The oral-systemic link has become increasingly important as researchers have connected periodontal disease with conditions such as heart disease, diabetes, and pregnancy complications, and now a new study has found a possible association between periodontal disease and oral cancer (Head & Face Medicine, December 9, 2013) .
Monitoring and treatment of chronic periodontitis may be beneficial in reducing a potential cause of oral squamous cell carcinoma, according to the study authors.
"Our findings underline the necessity of implementing a periodontal regime in the dental office," said study author Maximilian Moergel, DMD, from the department of oral and maxillofacial surgery at University Medical Centre Mainz in Germany.
Dr. Moergel explained that chronic periodontitis is one of the most prevalent infections among humans worldwide, and his department sees a certain numbers of patients who do not have a history of smoking and alcohol use but do have oral carcinoma.
"Thus we were interested in a possible relationship of chronic periodontitis and the development of cancer," he said.
Chronic periodontitis is an inflammation of the periodontium that is mostly caused by gram-negative, anaerobic bacteria. An association between chronic periodontitis and oral squamous cell carcinoma is explainable by direct toxic effects of microorganisms and their products, as well as through activated inflammatory cells, the study authors noted. Additionally, modulation of the immune system and facilitation of tumor growth due to soft- and hard-tissue destruction by chronic periodontitis have to be considered.
A positive correlation has already been shown between tongue cancer and periodontal disease. A 2007 study by Mine Tezal, DDS, and colleagues found an association between chronic periodontitis and the risk of tongue cancer in men, independent of smoking status, age, race, ethnicity, and number of teeth (JAMA Otolaryngology -- Head & Neck Surgery, Vol. 133:5, pp. 450-454). Another study by Dr. Tezal and colleagues published in the same journal found that chronic periodontitis could be a significant factor in the natural history of human papillomavirus (HPV) infection in patients with base of tongue cancers (2009, Vol. 135:4, pp.391-396).
Dr. Moergel said the current study supports the findings published by Dr. Tezal and her team; however, a unique feature of the new research is that the group also looked at the influence of periodontal therapy on the primary study aim.
In their study, Dr. Moergel and colleagues included 178 patients with oral squamous cell carcinoma and a control group of 123 who were cancer-free. All study subjects were treated between January 2002 and December 2010 and examined retrospectively between January 2011 and January 2012.
For subjects to be included in the oral squamous cell carcinoma group, they had to have primary oral squamous cell carcinoma limited to the area of periodontitis and no other malignant tumors. They also had at least six remaining teeth and no inflammatory diseases of the jaw, autoimmune disorders, and/or infectious diseases. Also, they had not taken any medication affecting the periodontium or suffered any trauma and/or fractures in the periodontium.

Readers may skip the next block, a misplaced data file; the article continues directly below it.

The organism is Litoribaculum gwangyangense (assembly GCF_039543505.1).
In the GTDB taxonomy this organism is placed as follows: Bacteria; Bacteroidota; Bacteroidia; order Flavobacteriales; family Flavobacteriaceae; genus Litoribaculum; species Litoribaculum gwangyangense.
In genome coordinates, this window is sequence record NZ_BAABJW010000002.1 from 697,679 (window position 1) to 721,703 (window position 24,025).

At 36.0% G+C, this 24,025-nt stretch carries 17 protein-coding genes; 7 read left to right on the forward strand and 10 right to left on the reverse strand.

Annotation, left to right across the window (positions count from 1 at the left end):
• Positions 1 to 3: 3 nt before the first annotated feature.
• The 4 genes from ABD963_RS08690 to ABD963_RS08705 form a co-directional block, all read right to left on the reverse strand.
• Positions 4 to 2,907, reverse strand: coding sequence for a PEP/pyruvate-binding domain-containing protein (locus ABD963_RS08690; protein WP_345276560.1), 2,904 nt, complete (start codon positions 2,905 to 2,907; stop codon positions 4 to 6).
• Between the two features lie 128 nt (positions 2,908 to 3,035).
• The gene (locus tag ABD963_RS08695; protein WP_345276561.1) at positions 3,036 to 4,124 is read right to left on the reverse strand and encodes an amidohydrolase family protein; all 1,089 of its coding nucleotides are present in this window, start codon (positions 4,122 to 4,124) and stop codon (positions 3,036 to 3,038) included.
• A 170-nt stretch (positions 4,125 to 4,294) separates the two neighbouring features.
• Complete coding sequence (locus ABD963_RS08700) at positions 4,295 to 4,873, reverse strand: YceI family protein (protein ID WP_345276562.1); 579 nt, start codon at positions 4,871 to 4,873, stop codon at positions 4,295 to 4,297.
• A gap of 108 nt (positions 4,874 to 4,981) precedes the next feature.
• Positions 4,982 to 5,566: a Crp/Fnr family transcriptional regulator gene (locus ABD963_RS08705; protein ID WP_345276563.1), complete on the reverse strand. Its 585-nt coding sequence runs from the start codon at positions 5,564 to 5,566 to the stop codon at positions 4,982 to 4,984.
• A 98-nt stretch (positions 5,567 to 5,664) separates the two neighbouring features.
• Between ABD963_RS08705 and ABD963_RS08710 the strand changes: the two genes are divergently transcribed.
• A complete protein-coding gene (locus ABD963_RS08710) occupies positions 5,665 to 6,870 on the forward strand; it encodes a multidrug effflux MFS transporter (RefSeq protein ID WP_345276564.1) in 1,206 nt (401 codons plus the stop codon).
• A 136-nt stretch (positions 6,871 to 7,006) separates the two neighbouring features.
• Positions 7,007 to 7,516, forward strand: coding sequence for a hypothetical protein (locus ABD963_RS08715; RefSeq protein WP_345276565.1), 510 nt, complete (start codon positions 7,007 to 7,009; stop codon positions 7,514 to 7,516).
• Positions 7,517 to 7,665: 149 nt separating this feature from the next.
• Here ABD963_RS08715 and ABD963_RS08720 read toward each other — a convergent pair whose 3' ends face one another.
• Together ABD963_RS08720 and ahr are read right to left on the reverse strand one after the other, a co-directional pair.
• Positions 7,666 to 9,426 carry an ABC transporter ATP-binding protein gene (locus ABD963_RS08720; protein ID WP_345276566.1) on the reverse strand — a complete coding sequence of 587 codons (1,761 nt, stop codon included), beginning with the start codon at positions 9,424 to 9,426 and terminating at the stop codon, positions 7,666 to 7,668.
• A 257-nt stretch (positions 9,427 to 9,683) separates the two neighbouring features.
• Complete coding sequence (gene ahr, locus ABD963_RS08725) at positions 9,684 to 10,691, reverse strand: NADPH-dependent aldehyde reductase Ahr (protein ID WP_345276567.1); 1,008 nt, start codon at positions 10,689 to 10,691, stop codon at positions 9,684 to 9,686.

Those included in the control group had the same profile except they did not have any malignant disease.
All study participants were radiographically examined for bone loss in a blinded manner by one trained observer. The subjects were then asked to complete a questionnaire about their age, gender, body weight and height, marital status, and level of education. Information including oral hygiene habits, date of last dental examination, presence of gingival bleeding or halitosis, past periodontal treatment, and use of dental prostheses was collected. Finally, tobacco and alcohol use, any concomitant diseases, and stress profile prior to oral carcinoma diagnosis also were evaluated by the researchers.
The oral squamous cell carcinoma group had greater bone loss than the control group, Dr. Moergel and colleagues found. Mean bone loss was 4.3 mm in the carcinoma group, compared with 2.9 mm for the controls, and the difference was statistically significant. Also, the greatest peaks of bone loss were seen in the carcinoma patients, at a mean of 8.6 mm, compared with 5.5 mm for the controls. In 46 oral squamous cell carcinoma patients (26%), the most distinct bone loss was observed in direct proximity to the malignant tumor.
In addition to the positive correlation between chronic periodontitis and oral squamous cell carcinoma, the results suggest that periodontal therapies, including mechanical scaling and adjunctive antimicrobial therapies, could perhaps reduce oral squamous cell carcinoma incidence, according to the authors.
The fact that periodontal therapy had a positive influence in this subpopulation is a unique finding that has not been reported before, Dr. Moergel said.
The results suggest a potential association between radiologically determined chronic periodontitis and oral squamous cell carcinoma, and this finding is complemented by a possible beneficial effect of periodontal therapy, the researchers concluded. The high frequency of periodontal disease means that the findings could be of significant clinical relevance; however, study limitations included a low response rate to the questionnaire and the retrospective study design.
Dr. Moergel expressed hope that they would obtain funding for further clinical studies on this topic, noting that the most effective would be a prospective, multicenter trial.